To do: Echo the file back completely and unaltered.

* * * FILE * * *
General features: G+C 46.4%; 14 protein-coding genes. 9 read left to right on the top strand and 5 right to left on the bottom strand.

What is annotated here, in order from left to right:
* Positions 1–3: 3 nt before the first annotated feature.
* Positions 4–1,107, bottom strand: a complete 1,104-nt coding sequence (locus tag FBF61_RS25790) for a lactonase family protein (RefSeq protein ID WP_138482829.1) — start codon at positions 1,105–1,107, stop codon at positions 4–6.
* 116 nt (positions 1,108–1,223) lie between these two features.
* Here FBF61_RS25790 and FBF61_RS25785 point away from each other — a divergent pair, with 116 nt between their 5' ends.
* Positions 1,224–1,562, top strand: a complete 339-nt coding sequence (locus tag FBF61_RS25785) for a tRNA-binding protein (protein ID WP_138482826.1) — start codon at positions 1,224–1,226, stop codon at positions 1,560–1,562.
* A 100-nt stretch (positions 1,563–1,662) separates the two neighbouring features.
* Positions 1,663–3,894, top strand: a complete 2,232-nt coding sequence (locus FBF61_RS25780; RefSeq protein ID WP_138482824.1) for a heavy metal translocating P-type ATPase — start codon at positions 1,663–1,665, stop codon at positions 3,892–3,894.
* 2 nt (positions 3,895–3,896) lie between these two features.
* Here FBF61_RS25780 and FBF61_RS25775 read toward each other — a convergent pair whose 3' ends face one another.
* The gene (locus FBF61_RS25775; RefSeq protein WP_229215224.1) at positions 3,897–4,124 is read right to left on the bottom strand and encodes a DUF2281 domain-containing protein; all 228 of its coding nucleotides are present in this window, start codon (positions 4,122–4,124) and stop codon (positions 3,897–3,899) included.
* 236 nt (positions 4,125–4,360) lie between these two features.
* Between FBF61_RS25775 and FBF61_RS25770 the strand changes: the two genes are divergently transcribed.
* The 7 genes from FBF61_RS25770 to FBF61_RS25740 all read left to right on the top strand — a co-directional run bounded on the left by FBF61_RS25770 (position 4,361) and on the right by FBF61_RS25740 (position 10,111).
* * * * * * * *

General features: G+C 46.4%; 14 protein-coding genes. 9 read left to right on the top strand and 5 right to left on the bottom strand.

What is annotated here, in order from left to right:
* Positions 1–3: 3 nt before the first annotated feature.
* Positions 4–1,107, bottom strand: a complete 1,104-nt coding sequence (locus tag FBF61_RS25790) for a lactonase family protein (RefSeq protein ID WP_138482829.1) — start codon at positions 1,105–1,107, stop codon at positions 4–6.
* 116 nt (positions 1,108–1,223) lie between these two features.
* Here FBF61_RS25790 and FBF61_RS25785 point away from each other — a divergent pair, with 116 nt between their 5' ends.
* Positions 1,224–1,562, top strand: a complete 339-nt coding sequence (locus tag FBF61_RS25785) for a tRNA-binding protein (protein ID WP_138482826.1) — start codon at positions 1,224–1,226, stop codon at positions 1,560–1,562.
* A 100-nt stretch (positions 1,563–1,662) separates the two neighbouring features.
* Positions 1,663–3,894, top strand: a complete 2,232-nt coding sequence (locus FBF61_RS25780; RefSeq protein ID WP_138482824.1) for a heavy metal translocating P-type ATPase — start codon at positions 1,663–1,665, stop codon at positions 3,892–3,894.
* 2 nt (positions 3,895–3,896) lie between these two features.
* Here FBF61_RS25780 and FBF61_RS25775 read toward each other — a convergent pair whose 3' ends face one another.
* The gene (locus FBF61_RS25775; RefSeq protein WP_229215224.1) at positions 3,897–4,124 is read right to left on the bottom strand and encodes a DUF2281 domain-containing protein; all 228 of its coding nucleotides are present in this window, start codon (positions 4,122–4,124) and stop codon (positions 3,897–3,899) included.
* 236 nt (positions 4,125–4,360) lie between these two features.
* Between FBF61_RS25775 and FBF61_RS25770 the strand changes: the two genes are divergently transcribed.
* The 7 genes from FBF61_RS25770 to FBF61_RS25740 all read left to right on the top strand — a co-directional run bounded on the left by FBF61_RS25770 (position 4,361) and on the right by FBF61_RS25740 (position 10,111).